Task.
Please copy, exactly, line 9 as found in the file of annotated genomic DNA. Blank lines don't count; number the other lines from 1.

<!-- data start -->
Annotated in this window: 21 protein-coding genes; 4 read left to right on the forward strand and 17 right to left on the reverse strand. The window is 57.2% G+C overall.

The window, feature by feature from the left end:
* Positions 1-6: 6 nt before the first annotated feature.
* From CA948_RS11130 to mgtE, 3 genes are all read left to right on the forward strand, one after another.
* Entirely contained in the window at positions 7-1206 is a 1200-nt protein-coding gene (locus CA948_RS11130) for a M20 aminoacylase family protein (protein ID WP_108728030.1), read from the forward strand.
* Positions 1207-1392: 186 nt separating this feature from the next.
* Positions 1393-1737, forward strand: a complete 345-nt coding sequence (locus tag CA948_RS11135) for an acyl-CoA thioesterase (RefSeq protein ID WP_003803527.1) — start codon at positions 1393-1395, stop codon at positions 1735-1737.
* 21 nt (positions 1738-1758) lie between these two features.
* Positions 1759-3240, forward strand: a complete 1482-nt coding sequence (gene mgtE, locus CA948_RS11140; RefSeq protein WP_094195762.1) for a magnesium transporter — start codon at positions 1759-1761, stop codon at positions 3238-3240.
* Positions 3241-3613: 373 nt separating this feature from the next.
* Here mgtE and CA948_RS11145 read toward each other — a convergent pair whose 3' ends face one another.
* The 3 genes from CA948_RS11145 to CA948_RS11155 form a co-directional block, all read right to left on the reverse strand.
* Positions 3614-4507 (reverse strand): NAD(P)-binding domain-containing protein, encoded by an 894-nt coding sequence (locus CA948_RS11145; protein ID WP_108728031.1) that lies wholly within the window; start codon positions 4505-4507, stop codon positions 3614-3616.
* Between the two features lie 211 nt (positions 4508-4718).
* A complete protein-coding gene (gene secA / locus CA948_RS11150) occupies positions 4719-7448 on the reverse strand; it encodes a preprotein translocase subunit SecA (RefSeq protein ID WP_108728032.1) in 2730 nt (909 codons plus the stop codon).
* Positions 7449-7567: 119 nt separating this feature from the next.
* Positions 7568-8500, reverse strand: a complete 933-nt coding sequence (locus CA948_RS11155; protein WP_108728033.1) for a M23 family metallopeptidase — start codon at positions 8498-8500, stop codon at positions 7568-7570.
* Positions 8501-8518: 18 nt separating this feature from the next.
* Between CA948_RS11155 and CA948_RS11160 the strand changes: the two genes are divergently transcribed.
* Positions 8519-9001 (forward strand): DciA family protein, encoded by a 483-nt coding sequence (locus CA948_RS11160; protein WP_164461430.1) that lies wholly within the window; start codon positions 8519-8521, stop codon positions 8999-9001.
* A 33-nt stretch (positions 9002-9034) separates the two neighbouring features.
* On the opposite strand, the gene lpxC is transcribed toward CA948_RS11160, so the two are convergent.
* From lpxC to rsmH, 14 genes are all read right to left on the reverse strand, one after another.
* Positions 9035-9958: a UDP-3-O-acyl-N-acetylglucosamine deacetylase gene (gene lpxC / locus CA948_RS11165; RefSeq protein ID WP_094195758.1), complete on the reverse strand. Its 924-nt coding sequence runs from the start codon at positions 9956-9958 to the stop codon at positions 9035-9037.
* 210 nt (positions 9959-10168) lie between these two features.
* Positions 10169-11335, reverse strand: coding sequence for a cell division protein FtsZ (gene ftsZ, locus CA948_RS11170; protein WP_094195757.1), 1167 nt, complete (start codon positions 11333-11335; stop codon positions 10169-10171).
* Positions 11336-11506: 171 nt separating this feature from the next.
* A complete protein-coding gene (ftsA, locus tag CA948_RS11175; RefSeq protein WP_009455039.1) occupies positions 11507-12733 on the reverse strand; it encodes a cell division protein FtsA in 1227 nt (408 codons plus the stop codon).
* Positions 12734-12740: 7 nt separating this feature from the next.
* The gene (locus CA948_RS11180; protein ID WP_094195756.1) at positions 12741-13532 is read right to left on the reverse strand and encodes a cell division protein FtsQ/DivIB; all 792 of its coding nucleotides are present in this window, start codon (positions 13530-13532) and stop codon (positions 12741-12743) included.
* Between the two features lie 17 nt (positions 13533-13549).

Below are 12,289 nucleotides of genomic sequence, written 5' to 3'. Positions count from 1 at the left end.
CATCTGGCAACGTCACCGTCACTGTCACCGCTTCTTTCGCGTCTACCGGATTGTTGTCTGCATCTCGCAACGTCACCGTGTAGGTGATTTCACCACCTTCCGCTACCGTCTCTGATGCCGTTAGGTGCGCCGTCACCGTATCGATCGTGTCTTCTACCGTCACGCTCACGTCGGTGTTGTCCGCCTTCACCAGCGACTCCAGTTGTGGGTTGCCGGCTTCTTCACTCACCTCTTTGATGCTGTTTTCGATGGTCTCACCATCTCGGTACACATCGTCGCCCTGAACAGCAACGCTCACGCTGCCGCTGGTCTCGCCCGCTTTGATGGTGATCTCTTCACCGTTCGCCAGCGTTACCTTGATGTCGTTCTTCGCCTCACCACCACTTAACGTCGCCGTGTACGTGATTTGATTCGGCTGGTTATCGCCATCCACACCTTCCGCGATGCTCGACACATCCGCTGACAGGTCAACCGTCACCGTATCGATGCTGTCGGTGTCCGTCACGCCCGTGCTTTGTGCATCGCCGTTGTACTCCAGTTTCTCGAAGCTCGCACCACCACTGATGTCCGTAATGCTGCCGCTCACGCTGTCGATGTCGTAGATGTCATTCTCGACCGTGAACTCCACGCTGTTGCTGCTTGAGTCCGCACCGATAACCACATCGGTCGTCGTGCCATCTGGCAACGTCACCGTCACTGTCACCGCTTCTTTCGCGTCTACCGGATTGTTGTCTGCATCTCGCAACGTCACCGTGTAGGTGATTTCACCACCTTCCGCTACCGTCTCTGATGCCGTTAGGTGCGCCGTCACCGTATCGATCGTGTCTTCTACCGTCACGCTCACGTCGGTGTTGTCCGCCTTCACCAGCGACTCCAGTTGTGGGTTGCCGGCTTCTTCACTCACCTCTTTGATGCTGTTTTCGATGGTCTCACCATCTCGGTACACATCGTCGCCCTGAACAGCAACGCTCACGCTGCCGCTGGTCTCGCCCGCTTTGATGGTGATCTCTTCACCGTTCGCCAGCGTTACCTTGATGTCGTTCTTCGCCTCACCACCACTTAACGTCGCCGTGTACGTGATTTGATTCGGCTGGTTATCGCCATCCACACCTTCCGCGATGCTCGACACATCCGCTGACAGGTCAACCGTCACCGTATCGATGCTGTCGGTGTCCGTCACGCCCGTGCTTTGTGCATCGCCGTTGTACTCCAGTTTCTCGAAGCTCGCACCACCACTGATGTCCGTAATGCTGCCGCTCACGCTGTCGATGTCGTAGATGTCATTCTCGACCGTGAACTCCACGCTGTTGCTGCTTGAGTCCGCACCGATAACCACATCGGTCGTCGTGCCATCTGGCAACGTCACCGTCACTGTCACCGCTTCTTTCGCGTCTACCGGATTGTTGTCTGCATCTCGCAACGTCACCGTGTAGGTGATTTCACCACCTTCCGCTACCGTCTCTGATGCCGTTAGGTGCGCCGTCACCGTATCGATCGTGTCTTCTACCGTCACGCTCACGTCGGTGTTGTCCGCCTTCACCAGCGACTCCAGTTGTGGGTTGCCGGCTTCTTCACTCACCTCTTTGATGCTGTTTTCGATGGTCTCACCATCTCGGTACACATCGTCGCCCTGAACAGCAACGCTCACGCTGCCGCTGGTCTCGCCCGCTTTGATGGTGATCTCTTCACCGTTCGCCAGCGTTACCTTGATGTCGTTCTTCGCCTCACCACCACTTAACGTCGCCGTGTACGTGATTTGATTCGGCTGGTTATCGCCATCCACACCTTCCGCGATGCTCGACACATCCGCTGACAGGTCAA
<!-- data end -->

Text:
* Positions 1759-3240, forward strand: a complete 1482-nt coding sequence (gene mgtE, locus CA948_RS11140; RefSeq protein WP_094195762.1) for a magnesium transporter — start codon at positions 1759-1761, stop codon at positions 3238-3240.